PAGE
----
Dr. Crosson received his Ph.D. in Psychology from Texas Tech University in 1978. He has studied language and aphasia for over 20 years. His work in subcortical structures in language has been internationally recognized since the 1980’s. Over the past eight years, he and his laboratory have been involved in imaging the neural substrates of language and semantics using functional magnetic resonance imaging (fMRI). Studies from his laboratory have investigated inter-individual variability in the functional neuroanatomy of language, the neural substrates of semantic memory, structures involved in verbal working memory, and the role of the basal ganglia in language generation. More recently, he has become involved in studies of neuroplasticity, both developing a new treatment for intention in aphasia and developing the fMRI techniques to image its neural substrates. His laboratory has tackled many problems involved with the fMRI of overt language production in aphasia rehabilitation, including the reduction of motion-related signal changes and equating across different sessions for variable sensitivity to brain activity. In the last year, he has lectured on the neuroplasticity of language rehabilitation in Australia, Germany, and the United States. Recently, he was appointed as an Honorary Professor at the University of Queensland in Brisbane, Australia. He has served on the senior editorial board of the Journal of the International Neuropsychological Society for the past five years, first as an Associate Editor, then as Editor for Critical Reviews and Dialogues. He just completed three years of service on the Board of Directors of the International Neuropsychological Society, and served on the Board of Directors for the American Board of Clinical Neuropsychology, Board of Directors (1996-2001). He holds a Research Career Scientist Award from the Department of Veterans Affairs Rehabilitation Research and Development Service, and was a University of Florida Research Foundation Professor (2000-2003). Dr. Crosson is a Fellow of the American Psychological Association (Division of Clinical Neuropsychology). Recently, he chaired the Task Force for Human and Large Animal Imaging for the Advanced Magnetic Resonance Imaging and Spectroscopy facility at the University of Florida.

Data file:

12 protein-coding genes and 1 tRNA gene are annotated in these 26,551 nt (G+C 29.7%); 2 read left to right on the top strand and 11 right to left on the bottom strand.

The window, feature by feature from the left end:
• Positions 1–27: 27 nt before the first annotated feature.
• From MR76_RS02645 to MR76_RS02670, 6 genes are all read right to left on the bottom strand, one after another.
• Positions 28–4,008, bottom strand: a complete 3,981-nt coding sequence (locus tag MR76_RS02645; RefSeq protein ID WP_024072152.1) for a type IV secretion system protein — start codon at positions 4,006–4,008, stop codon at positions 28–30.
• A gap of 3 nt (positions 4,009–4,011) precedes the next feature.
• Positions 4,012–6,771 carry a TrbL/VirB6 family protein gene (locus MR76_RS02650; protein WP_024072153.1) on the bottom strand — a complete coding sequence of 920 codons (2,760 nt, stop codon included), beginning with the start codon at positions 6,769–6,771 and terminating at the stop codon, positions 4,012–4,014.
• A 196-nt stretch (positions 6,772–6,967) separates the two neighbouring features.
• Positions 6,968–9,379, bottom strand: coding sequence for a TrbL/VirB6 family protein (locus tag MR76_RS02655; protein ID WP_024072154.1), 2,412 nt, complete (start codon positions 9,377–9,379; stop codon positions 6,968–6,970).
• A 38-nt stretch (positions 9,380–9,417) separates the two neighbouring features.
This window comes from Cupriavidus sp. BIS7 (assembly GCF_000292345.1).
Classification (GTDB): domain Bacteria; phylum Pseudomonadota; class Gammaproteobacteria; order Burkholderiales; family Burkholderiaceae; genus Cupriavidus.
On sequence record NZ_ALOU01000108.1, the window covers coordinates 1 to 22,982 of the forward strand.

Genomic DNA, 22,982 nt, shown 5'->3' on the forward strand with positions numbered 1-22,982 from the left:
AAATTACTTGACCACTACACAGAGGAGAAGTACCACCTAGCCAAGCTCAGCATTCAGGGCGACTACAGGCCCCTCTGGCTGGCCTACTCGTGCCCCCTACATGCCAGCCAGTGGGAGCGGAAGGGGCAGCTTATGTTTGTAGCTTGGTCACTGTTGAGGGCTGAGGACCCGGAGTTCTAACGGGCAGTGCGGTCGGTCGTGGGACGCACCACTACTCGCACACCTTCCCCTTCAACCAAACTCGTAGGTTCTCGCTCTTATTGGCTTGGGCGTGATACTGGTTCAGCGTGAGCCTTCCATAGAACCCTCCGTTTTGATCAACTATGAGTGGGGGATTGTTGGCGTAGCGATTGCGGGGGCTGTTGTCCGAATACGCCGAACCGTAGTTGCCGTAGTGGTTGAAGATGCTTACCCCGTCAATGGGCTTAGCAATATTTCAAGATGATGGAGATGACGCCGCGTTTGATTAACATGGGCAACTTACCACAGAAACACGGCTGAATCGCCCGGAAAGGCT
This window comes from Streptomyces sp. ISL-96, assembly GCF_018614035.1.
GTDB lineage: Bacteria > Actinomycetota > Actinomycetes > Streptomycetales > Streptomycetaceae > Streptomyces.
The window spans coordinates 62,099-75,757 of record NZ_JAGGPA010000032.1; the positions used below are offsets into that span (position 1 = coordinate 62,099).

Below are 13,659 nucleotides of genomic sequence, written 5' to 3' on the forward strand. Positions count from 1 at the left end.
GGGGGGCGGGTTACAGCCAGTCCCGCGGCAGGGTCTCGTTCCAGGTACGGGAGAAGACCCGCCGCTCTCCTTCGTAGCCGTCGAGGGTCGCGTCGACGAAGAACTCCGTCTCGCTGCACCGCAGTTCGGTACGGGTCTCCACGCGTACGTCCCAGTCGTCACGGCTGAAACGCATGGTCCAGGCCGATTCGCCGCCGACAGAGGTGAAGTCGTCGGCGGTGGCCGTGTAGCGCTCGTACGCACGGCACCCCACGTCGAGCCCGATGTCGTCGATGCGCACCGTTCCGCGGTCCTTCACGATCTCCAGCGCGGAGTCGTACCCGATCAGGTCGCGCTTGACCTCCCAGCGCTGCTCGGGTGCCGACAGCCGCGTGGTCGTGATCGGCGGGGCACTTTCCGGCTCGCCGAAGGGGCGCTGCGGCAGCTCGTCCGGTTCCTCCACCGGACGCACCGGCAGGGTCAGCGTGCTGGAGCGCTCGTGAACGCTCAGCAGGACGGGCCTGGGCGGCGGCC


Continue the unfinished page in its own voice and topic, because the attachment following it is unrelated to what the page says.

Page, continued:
Dr. Crosson’s current research interests include subcortical functions in language, individual variability in the functional neuroanatomy of language, the neural substrates of semantic memory, and neuroplasticity in aphasia rehabilitation.
Dr. Crosson participates in practicum supervision in the neuropsychological assessment in stroke. The emphasis in this practicum is on understanding lesion location and vascular dynamics and their relationship to cognitive functions after stroke.
Subcortical Functions in Cognition
Practicum in Stroke Assessment
Wierenga, C. E., Benjamin, M., Gopinath, K., Perlstein, W. M., Leonard, C. M., Rothi, L. J. G., Conway, T., Cato, M. A., Briggs, R. W., Crosson, B. (in press). Age-related changes in word retrieval: Role of bilateral frontal and subcortical networks. Neurobiology of Aging.
Wierenga, C. E., Maher, L. M., Bacon Moore, A., White, K. D., McGregor, K., Soltysik, D. A., Peck, K. K., Gopinath, K. S., Singletary, F., Rothi, L. J. G., Briggs, R. W., Crosson, B. (2006). Neural Substrates of Syntactic Mapping Treatment: An fMRI Study of Two Cases. Journal of the International Neuropsychological Society, 12, 132-146.
Crosson, B., Bacon Moore, A., Gopinath, K., White, K. D., Wierenga, C. E., Gaiefsky, M. E., Fabrizio, K. R., Peck, K. K., Soltysik, D., Milstead, C., Briggs, R. W., Conway, T. W., Rothi, L. J. G. (2005). Role of the Right and Left Hemispheres in Recovery of Function during Treatment of Intention in Aphasia. Journal of Cognitive Neuroscience, 17, 392-406.
Cato, M. A., Crosson, B., Gökçay, D., Soltysik, D., Wierenga, C., Gopinath, K., Himes, N., Belanger, H., Bauer, R. M., Fischler, I. S., Gonzalez Rothi, L., & Briggs, R. W. (2004). Processing Words with Emotional Connotation: An fMRI Study of Time Course and Laterality in Rostral Frontal and Retrosplenial Cortices. Journal of Cognitive Neuroscience, 16, 167-177.
Crosson, B., Benefield, H., Cato, M. A., Sadek, J. R., Moore, A. B., Wierenga,
C. E., Gopinath, K., Soltysik, D., Bauer, R. M., Auerbach, E. J., Gökçay,
D., Leonard, C. M., & Briggs, R. W. (2003). Left and Right Basal Ganglia
and Frontal Activity during Language Generation: Contributions to Lexical,
Semantic, and Phonological Processes. Journal of the International Neuropsychological
Society, 9, 1061-1077.